developments the next.

Almost all of the historical sites are still used for their original purposes while remaining open
to the public. The natural beauty of Japan can be seen all year. In addition, Japan has one of
the world’s lowest crime rates which makes it ideal for travelers. An overview of the
top tourist attractions in Japan:

10. Hiroshima Peace Memorial

The Hiroshima Peace Memorial is a

haunting tribute to the lives lost when
the atomic bomb was dropped on
Hiroshima on August 6, 1945. Set in a
park, the memorial features Genbaku
Dome, the only building left standing in
the vicinity after the bomb dropped.
This harsh reminder of a world at war
reminds visitors of the importance of
human life and honors the victims so
they will never be forgotten.

9. Jigokudani Monkey Park

Jigokudani Monkey Park is a famous
hot spring area near Nagano,. The
name Jigokudani (meaning “Hell’s
Valley”), is due to steam and boiling
water that bubbles out the frozen
ground, surrounded by steep cliffs and
formidably cold forests. It is famous for
its large population of wild Snow
Monkeys that go to the valley during the
winter when snow covers the park. The
monkeys descend from the steep cliffs
and forest to sit in the warm hot springs,
and return to the security of the forests
in the evenings.
5 Best Day Trips in Japan
8. Kiyomizu-dera

The Kiyomizu-dera Buddhist temple is

located in Eastern Kyoto and can be
traced back as far as the year 798. An
indoor waterfall fed from the outside
river keeps the temple in harmony with
nature and not one nail was used in
construction. While locals used to jump
off the edge to have a wish granted
(with a survival rate of 85.4%), modern
visitors can enjoy the shrines and
talismans and artwork on display
without risking life and limb.

7. Himeji Castle
The Himeji Castle is considered the
best existing example of Japanese
castle architecture. It was fortified to
defend against enemies during the
feudal period, but it has been rebuilt
many times throughout the centuries
and reflects the different design
periods. It survived the bombings of
World War II and is frequently seen in
domestic and foreign films, including
the James Bond movie “You Only Live
Twice”. The white exterior and design
give the castle the appearance of a bird
taking flight, earning the the castle the
nickname ‘white egret castle’.
6. Great Buddha of

The Great Buddha of Kamakura is a colossal outdoor representation of Amida Buddha, one of
Japan’s most celebrated Buddhist figures. Cast in bronze, the Great Buddha stands at over
13 meters (40 feet) high and weighs nearly 93 tons. The statue reportedly dates from 1252.
Although it originally was housed in a small wooden temple, the Great Buddha now stands in
the open air as the original temple was washed away in a tsunami in the 15th century.

5. Todaiji Temple Where to Stay

The Todaiji Temple in Nara is a feat of engineering. It is not only the world’s largest wooden
building, it is home to the world’s largest bronze Buddha statue. Surrounded by beautiful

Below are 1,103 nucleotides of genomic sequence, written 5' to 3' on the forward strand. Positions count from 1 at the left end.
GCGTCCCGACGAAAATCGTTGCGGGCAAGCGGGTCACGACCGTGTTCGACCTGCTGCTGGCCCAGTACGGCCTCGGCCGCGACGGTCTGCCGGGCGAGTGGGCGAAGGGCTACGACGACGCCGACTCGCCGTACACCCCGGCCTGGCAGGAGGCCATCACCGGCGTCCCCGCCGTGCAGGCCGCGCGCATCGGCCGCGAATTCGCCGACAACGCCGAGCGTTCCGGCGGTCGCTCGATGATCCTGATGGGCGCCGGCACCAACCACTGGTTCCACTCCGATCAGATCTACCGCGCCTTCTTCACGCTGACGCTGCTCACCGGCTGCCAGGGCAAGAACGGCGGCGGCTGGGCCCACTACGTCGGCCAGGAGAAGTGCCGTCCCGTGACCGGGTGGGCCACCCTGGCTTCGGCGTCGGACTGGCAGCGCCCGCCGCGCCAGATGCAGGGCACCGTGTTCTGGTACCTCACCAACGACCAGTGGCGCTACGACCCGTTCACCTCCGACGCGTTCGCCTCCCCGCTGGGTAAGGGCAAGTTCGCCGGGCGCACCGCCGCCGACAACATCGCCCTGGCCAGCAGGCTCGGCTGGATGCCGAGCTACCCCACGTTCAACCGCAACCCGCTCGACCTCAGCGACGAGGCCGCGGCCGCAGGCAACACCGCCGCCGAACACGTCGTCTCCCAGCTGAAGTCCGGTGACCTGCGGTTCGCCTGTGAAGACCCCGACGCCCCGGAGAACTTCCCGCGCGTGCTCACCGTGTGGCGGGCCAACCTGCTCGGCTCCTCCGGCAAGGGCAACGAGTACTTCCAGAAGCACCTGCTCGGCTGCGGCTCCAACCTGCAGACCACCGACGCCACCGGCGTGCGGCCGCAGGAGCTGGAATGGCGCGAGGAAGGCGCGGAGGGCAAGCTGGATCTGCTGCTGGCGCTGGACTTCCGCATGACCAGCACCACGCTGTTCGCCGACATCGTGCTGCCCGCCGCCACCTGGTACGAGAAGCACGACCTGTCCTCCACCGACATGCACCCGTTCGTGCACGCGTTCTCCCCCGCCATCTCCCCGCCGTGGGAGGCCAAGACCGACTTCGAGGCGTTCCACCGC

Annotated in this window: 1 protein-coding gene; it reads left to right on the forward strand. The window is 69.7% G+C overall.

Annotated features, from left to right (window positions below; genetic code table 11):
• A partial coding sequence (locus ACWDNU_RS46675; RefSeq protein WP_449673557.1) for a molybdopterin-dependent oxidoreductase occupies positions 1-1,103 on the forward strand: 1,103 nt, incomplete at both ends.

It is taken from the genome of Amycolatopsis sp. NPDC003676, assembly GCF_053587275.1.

gardens and wildlife, the Kegon school of Buddhism is centered here and the grounds hold
many artifacts of Japanese and Buddhist history. Deer are allowed to freely roam the grounds
as messengers of the Shinto gods.

4. Tokyo Tower Where to Stay


The Tokyo Tower is a testament to the advancement of technology and modern life. Inspired
by the Eiffel tower design, it is the second tallest man-made structure in Japan and functions
as a communications and observation tower. Visitors can climb the tower for unparalleled
views of Tokyo and the surrounding areas as well as visit shops and restaurants.

3. Tokyo Imperial Palace Where to Stay

The Emperor of Japan makes his home at the Tokyo Imperial Palace. It also functions as an
administration center and museum to showcase Japanese art and history. The palace is set
on the ruins of older castles that were destroyed by fire or war, and architects have honored
the past by incorporating design elements of the different eras into the modern palace. The
new palace is surrounded by traditional Japanese gardens and has many reception and
function rooms to receive guests and welcome the public.

2. Mount Fuji
Mount Fuji is the highest mountain in Japan at 3,776 meters (12,388 ft). The volcano’s
exceptionally symmetrical cone is a well-known symbol of Japan and it is frequently depicted
in art and photographs, as well as a popular tourist attraction for sightseers and climbers. An
estimated 200,000 people climb Mount Fuji every year, 30% of whom are foreigners. The
ascent can take anywhere between three and eight hours while the descent can take from
two to five hours.

1. Golden Pavilion Where to Stay


Kinkaku-ji or the Temple of the Golden Pavilion is the most popular tourist attraction in Japan
and Kyoto. The pavilion was originally built as a retirement villa for Shogun Ashikaga
Yoshimitsu in the late 14th century. Unfortunately, the pavilion was burnt down in 1950 by a
young monk who had become obsessed with it. Five years later, the temple was rebuilt as an
exact copy of the original. Emphasis is placed on the building and surrounding gardens being
in harmony with one another. The pavilion is covered in gold leaf which highlights the
reflection of the pavilion in the pond and the pond’s reflection on the building.